Minimising latency of pitch detection algorithms for live vocals on low-cost hardware

Abstract

A pitch estimation device was proposed for live vocals to output appropriate pitch data through the musical instrument digital interface (MIDI). The intention was to ideally achieve unnoticeable latency while maintaining estimation accuracy. The projected target platform was low-cost, standalone hardware based around a microcontroller such as the Microchip PIC series. This study investigated, optimised and compared the performance of suitable algorithms for this application. Performance was determined by two key factors: accuracy and latency. Many papers have been published over the past six decades assessing and comparing the accuracy of pitch detection algorithms on various signals, including vocals. However, very little information is available concerning the latency of pitch detection algorithms and methods with which this can be minimised. Real-time audio introduces a further latency challenge that is sparsely studied, minimising the length of sampled audio required by the algorithms in order to reduce overall total latency. Thorough testing was undertaken in order to determine the best-performing algorithm and optimal parameter combination. Software modifications were implemented to facilitate accurate, repeatable, automated testing in order to build a comprehensive set of results encompassing a wide range of test conditions. The results revealed that the infinite-peak-clipping autocorrelation function (IACF) performed better than the other autocorrelation functions tested and also identified ideal parameter values or value ranges to provide the optimal latency/accuracy balance. Although the results were encouraging, testing highlighted some fundamental issues with vocal pitch detection. Potential solutions are proposed for further development.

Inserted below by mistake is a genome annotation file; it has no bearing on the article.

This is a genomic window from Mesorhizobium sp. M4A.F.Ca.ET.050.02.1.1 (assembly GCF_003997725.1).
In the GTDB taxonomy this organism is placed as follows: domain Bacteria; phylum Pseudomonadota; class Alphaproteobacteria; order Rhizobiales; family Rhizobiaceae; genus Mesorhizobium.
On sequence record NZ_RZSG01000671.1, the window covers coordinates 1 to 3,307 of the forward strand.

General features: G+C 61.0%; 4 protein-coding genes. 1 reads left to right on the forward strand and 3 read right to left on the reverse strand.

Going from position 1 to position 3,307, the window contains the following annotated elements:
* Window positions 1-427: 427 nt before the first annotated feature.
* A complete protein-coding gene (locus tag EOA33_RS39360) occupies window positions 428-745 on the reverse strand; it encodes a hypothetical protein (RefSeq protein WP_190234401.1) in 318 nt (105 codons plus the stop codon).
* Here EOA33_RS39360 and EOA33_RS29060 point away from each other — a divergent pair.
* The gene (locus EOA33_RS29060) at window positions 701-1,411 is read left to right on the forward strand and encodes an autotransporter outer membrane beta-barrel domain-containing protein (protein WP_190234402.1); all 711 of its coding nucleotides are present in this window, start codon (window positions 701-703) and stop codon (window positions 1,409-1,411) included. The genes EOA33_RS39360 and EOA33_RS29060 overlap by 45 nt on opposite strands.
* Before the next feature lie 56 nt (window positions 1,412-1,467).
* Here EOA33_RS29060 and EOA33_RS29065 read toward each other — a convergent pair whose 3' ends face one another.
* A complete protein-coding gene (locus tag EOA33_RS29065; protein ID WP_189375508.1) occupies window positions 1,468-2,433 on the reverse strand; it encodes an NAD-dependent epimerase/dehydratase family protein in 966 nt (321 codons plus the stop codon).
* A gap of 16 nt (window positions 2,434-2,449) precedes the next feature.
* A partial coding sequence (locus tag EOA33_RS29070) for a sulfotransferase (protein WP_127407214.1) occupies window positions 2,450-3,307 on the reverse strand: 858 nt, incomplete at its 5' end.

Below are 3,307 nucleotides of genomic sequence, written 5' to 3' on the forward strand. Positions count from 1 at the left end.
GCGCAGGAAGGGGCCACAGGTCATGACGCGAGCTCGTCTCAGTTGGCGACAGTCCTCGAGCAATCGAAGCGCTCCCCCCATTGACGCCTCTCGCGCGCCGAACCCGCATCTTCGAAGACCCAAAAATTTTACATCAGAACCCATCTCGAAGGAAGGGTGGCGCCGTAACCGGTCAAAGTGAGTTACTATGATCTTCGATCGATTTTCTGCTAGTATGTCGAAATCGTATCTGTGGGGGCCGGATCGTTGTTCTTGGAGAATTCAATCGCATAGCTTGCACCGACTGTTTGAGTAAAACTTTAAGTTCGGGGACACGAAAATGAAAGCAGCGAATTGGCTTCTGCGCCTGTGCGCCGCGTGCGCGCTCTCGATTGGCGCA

How to Cite

Firth M. (2016) “Minimising latency of pitch detection algorithms for live vocals on low-cost hardware”, Fields: journal of Huddersfield student research. 2(1). doi: https://doi.org/10.5920/fields.2016.2125

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Matthew Firth

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Creative Commons Attribution 4.0

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This article has been peer reviewed.

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